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Friday, 7 January 2011


A law that allows the Interior Ministry to expel Roma people from Turkey as it deems necessary, referring to this group as “gypsies” in its text, will be abolished, State Minister Faruk Çelik has announced. In a meeting he held with representatives of more than 20 Roma associations from all over Turkey at Justice and Development Party (AK Party) headquarters yesterday, Çelik said the Roma were highly dignified people who were also sensitive about Turkey’s unity. He said legislation that was first passed in the 1930s urgently needed to be amended. He recalled that the AK Party had removed an article from the Public Works Law of 1934 that stated: “Those who have not shown allegiance to Turkish culture, anarchists, nomadic gypsies, spies and those who have been expelled cannot be accepted as immigrants to Turkey.” He said a similar provision that left it to the will of the Interior Ministry to expel “gypsies” was to be removed this week. “I know the Roma are proud to be citizens of Turkey and to be in Turkey under this flag. They are people who are in love with this country, this flag and the country’s unity. That’s why expressions humiliating the Roma were removed from relevant legislation in 2006,” he said.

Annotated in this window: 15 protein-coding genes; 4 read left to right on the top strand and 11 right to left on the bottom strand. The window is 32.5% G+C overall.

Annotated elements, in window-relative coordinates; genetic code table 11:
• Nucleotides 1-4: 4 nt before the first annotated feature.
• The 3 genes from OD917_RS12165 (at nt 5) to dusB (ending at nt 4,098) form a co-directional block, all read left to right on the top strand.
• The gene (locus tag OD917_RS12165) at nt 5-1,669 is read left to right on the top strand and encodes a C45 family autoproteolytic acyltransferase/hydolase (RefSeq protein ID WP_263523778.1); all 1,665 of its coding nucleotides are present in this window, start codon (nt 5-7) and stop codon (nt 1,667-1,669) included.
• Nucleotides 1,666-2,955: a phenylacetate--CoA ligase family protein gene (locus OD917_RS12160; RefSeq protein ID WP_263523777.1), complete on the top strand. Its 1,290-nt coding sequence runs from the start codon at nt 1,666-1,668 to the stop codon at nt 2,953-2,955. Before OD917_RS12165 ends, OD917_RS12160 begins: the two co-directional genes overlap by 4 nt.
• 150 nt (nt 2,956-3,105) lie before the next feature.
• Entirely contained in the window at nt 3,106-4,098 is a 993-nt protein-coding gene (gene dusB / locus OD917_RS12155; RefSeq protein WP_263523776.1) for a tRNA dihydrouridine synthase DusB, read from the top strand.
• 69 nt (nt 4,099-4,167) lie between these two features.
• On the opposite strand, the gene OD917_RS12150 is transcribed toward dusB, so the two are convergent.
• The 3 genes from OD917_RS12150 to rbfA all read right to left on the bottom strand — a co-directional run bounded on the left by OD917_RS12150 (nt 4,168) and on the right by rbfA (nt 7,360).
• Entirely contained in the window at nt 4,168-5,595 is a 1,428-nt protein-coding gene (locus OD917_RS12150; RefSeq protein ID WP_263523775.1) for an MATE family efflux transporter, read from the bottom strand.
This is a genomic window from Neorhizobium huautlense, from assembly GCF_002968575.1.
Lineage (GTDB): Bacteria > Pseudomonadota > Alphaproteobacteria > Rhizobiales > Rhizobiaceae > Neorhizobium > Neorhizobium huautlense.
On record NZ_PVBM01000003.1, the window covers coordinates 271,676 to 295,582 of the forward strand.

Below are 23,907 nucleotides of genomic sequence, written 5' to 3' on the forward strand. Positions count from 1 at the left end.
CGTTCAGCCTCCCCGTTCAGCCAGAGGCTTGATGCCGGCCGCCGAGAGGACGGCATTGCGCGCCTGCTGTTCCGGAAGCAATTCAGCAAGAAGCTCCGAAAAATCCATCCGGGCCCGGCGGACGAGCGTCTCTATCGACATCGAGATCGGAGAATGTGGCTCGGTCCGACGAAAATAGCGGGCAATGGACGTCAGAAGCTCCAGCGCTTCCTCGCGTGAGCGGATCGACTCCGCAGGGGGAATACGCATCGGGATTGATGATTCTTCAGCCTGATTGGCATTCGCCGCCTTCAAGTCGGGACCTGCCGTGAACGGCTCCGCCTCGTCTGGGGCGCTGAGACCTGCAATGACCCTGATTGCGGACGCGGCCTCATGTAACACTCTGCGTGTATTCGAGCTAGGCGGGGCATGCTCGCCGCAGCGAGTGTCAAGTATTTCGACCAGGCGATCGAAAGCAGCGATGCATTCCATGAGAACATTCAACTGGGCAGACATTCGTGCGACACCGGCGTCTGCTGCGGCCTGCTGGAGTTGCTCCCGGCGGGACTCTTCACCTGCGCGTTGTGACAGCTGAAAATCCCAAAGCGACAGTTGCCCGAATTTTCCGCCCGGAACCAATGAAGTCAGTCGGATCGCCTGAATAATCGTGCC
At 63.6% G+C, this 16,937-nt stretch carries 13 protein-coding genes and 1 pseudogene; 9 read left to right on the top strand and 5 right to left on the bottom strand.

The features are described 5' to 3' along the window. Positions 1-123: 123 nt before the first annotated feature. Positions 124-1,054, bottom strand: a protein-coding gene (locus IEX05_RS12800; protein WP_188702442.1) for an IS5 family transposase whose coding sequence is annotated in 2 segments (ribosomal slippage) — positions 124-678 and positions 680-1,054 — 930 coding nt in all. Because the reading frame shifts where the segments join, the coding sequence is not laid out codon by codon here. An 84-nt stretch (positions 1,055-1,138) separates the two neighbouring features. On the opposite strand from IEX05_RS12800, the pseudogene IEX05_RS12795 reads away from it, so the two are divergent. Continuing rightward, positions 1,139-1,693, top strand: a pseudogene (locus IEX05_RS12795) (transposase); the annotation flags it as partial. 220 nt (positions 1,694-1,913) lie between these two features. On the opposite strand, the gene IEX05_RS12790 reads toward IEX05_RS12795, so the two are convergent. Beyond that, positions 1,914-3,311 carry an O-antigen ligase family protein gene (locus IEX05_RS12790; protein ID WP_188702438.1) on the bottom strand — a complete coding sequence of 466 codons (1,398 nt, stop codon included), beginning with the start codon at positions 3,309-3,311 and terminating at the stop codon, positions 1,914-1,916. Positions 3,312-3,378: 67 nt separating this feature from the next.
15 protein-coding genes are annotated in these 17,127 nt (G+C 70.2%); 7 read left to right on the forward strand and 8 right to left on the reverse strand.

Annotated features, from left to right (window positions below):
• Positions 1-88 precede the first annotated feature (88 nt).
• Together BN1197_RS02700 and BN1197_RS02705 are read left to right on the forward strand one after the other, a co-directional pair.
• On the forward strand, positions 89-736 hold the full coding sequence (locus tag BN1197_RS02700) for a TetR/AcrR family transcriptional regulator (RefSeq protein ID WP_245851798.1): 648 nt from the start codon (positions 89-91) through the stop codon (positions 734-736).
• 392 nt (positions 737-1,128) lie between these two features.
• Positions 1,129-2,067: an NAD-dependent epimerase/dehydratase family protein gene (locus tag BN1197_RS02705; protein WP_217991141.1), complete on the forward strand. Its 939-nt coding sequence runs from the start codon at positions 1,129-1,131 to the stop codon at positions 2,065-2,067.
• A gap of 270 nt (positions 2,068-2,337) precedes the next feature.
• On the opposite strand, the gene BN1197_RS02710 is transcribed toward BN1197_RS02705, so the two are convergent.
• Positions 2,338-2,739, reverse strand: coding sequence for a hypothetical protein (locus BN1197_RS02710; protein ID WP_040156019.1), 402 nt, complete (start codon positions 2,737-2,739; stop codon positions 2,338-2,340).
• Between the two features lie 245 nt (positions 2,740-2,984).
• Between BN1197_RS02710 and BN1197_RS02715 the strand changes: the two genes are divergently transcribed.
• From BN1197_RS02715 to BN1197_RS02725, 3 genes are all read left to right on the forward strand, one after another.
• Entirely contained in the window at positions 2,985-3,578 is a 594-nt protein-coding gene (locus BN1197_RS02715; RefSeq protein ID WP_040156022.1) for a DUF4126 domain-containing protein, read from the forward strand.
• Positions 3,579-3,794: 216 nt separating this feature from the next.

The government launched the Roma initiative in late 2009. A government-sponsored workshop was held on Dec. 9, 2009 to address issues facing the Roma community. Representatives of Turkey’s Roma community in Ýstanbul, Edirne, Kýrþehir, Artvin, Van and several other cities, 120 people in all, attended the event. A report was drafted listing the Roma community’s demands from the government following the workshop. In an unprecedented meeting, Prime Minister Recep Tayyip Erdoðan met with nearly 10,000 Roma in March of last year as part of the Roma initiative. Çelik said the government is determined to continue with the Roma initiative and to address problems faced by them. AK Party Deputy Chairman Salih Kapusuz also delivered a speech during the meeting and said the AK Party government has been exerting great efforts to abolish discrimination and misconceptions in the society about the Roma and other disadvantaged groups. “A Turkey where everyone is a first class citizen and where past mistakes have been abolished is our target,” Kapusuz said. Meanwhile, a group of Roma was in Parliament yesterday and listened to Prime Minister Erdoðan as he delivered a speech during his party’s parliamentary group meeting.

Today Zaman